John Holding
Guest
John Holding

“Is there any concern in the Anglican Church of Canada about having their (probably) most famous theologian delicensed by Bishop Ingram?” – Margaret

But you see Margaret, Packer is almost totally unknown in Anglican circles in Canada outside the conservative evangelical stream. And in Canada. that stream is small indeed. Certainly less than 1 per cent of active Anglicans.

In theological colleges, he may be better known, of course.

As to whether there are any Canadian Anglican theologians with any public profile at all, at least in Canada — I suspect the answer is no.

Göran Koch-Swahne
Guest

“Correct theology”, Margaret?

Jerry Hannon
Guest
Jerry Hannon

With regard to the Reverend Packer, Margaret wrote: “Is there any concern in the Anglican Church of Canada about having their (probably) most famous theologian delicensed by Bishop Ingram?” Good grief. That has about as much validity as being concerned about a “famous” (infamous to the respective majorities) Anglo-Catholic who had been dwelling with the Southern Baptists, or a Pentecostal who had been dwelling with the ECLA Lutherans. Sorry, Margaret, the respective religious beliefs are personally valid, but would not be in their proper places if intellectual and spiritual honesty and respect prevailed. Neither Packer with the ACC, nor the… Read more »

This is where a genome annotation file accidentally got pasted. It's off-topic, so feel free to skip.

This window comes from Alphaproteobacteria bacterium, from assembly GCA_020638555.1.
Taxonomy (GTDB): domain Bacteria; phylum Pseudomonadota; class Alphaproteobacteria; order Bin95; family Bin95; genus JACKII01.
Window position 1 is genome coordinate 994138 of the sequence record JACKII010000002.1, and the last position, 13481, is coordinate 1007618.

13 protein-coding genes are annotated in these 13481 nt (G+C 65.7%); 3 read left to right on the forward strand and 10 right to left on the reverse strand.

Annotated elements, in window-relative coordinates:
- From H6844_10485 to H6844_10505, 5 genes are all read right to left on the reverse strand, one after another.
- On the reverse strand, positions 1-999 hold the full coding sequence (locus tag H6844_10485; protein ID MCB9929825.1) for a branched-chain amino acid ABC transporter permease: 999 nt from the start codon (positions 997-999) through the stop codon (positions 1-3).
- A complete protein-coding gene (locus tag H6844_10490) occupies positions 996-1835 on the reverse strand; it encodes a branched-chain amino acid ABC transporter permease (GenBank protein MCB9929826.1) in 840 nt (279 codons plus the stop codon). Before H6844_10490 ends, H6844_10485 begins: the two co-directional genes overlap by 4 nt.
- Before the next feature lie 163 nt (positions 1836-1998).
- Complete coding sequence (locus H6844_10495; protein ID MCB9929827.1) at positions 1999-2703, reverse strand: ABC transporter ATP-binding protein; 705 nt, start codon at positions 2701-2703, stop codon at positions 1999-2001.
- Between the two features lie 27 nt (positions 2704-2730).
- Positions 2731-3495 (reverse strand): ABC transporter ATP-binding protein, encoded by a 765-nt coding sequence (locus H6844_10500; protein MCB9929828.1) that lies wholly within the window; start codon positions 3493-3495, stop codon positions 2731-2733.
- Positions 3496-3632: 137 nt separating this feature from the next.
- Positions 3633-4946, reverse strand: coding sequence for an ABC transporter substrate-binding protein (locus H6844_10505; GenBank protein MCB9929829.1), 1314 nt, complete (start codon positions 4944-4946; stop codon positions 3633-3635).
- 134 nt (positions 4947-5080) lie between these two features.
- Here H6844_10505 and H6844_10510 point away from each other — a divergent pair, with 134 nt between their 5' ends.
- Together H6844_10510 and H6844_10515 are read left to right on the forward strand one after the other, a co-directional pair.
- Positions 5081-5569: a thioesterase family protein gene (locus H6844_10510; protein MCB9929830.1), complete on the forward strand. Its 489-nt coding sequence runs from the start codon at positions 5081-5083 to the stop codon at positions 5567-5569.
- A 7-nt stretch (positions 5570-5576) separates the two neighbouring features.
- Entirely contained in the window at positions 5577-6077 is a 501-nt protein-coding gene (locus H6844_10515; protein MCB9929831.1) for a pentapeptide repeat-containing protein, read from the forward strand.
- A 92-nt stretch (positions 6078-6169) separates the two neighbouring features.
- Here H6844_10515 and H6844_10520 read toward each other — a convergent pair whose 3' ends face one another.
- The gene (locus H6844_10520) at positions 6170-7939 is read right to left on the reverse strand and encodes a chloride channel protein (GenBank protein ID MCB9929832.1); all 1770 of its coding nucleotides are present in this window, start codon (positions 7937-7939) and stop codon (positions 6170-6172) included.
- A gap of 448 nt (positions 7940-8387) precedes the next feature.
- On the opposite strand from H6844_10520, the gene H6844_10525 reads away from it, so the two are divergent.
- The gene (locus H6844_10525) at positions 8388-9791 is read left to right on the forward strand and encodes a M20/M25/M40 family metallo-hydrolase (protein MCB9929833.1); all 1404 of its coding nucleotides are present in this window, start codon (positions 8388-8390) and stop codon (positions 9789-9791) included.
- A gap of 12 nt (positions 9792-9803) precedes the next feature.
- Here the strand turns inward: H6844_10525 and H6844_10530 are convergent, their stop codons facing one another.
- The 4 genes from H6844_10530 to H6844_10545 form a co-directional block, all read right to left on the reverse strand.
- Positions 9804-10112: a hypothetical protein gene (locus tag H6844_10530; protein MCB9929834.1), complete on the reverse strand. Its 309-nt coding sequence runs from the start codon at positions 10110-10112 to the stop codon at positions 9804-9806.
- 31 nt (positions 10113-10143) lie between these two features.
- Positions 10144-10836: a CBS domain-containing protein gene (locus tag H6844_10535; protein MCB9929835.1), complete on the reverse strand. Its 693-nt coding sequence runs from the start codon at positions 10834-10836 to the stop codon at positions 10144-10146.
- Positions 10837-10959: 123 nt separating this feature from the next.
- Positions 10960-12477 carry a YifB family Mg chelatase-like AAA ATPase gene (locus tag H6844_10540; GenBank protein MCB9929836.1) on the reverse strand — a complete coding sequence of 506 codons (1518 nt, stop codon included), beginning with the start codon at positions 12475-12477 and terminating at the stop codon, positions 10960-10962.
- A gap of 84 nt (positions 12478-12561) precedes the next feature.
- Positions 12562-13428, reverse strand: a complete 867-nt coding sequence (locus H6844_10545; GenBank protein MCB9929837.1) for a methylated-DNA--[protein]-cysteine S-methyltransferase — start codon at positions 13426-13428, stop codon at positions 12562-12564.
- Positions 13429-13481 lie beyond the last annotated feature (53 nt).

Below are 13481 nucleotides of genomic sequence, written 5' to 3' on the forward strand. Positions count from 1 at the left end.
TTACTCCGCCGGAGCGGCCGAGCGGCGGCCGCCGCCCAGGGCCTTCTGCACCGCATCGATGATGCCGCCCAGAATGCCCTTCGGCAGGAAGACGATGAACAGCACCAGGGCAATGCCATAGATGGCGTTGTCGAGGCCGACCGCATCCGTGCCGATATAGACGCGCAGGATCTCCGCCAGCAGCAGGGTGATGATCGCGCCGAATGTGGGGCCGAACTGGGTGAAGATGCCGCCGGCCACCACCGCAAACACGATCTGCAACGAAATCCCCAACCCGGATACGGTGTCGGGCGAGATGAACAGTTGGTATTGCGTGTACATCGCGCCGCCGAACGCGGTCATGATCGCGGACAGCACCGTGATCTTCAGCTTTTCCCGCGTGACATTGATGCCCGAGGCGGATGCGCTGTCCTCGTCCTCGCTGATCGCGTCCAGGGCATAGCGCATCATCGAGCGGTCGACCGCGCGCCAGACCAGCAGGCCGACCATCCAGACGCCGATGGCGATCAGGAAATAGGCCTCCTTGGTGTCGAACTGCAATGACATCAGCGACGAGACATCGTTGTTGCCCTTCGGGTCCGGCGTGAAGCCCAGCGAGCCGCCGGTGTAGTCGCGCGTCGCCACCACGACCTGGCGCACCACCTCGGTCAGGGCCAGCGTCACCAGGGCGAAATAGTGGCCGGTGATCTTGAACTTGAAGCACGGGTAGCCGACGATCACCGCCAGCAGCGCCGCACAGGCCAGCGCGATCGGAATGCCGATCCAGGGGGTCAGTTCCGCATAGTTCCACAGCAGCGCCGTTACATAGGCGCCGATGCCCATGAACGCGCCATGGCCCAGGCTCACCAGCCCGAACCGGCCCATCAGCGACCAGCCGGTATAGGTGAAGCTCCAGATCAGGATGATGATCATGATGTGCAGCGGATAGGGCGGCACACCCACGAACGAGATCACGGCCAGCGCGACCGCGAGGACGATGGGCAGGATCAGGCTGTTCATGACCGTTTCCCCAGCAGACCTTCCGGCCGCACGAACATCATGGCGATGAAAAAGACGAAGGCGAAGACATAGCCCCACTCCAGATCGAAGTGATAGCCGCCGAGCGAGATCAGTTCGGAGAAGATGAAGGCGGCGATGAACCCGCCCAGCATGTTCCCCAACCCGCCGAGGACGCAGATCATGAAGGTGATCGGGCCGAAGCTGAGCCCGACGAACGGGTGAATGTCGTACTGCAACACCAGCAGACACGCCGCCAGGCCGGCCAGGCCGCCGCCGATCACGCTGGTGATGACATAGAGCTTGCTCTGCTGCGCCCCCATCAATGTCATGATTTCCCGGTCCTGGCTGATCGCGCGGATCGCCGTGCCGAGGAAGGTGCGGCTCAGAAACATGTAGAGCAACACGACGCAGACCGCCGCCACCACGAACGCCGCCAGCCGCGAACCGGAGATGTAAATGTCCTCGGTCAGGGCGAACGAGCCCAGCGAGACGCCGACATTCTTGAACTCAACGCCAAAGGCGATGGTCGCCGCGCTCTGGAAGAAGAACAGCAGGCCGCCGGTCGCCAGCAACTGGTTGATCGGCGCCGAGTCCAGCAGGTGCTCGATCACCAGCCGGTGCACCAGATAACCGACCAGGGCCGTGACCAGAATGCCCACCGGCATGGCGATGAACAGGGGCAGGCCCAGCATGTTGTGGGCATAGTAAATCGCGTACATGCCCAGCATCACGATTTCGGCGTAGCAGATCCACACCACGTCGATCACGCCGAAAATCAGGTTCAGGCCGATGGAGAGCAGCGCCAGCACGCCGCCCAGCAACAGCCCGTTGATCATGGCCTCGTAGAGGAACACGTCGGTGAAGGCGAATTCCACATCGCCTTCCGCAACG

David A.
Guest
David A.

Tangentially and regarding the “Anglo-Catholic … dwelling with the Southern Baptists” Well, there is a case of a pop theologian and Anglo-catholic ‘dwelling’ amongst the Southern Baptists: namely, C.S. Lewis. Lewis and his brother Warnie visited Anglican confessionals on occasion and were certainly high church. Of course, this has nothing to do with anything other than strange bedfellows are everywhere. As for Packer, I first heard of him through a Pentecostal friend. I knew he was a professor at Regent College. I was completely surprised that he was both an Anglican and a parishioner at St. John’s Shaughnessy Church. (I’m… Read more »

Mlcolm+
Guest

Personally, I would hazard to guess that the most famous living theologian of the Anglican Church of Canada is +Victoria Matthews.

Fils de Simon
Guest
Fils de Simon

‘Personally I would hazard to guess that the most famous living theologian in the Anglican Church of Canada is +Victoria Matthews.’
–Malcolm +

Dieu, viens à notre aide.